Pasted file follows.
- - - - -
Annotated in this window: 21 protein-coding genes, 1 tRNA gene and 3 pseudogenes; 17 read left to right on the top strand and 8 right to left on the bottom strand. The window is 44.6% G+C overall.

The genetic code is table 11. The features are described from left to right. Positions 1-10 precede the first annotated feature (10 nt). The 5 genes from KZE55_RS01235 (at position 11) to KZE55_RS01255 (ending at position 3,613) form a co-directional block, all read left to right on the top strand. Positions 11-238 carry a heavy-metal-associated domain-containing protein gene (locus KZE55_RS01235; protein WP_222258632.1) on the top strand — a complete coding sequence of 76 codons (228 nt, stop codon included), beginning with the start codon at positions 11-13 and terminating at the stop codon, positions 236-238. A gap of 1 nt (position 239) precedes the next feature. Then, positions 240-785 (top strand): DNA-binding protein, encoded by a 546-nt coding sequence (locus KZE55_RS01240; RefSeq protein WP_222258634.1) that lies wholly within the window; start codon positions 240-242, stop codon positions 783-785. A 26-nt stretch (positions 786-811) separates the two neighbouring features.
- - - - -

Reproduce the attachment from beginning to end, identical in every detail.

Annotated in this window: 21 protein-coding genes, 1 tRNA gene and 3 pseudogenes; 17 read left to right on the top strand and 8 right to left on the bottom strand. The window is 44.6% G+C overall.

The genetic code is table 11. The features are described from left to right. Positions 1-10 precede the first annotated feature (10 nt). The 5 genes from KZE55_RS01235 (at position 11) to KZE55_RS01255 (ending at position 3,613) form a co-directional block, all read left to right on the top strand. Positions 11-238 carry a heavy-metal-associated domain-containing protein gene (locus KZE55_RS01235; protein WP_222258632.1) on the top strand — a complete coding sequence of 76 codons (228 nt, stop codon included), beginning with the start codon at positions 11-13 and terminating at the stop codon, positions 236-238. A gap of 1 nt (position 239) precedes the next feature. Then, positions 240-785 (top strand): DNA-binding protein, encoded by a 546-nt coding sequence (locus KZE55_RS01240; RefSeq protein WP_222258634.1) that lies wholly within the window; start codon positions 240-242, stop codon positions 783-785. A 26-nt stretch (positions 786-811) separates the two neighbouring features.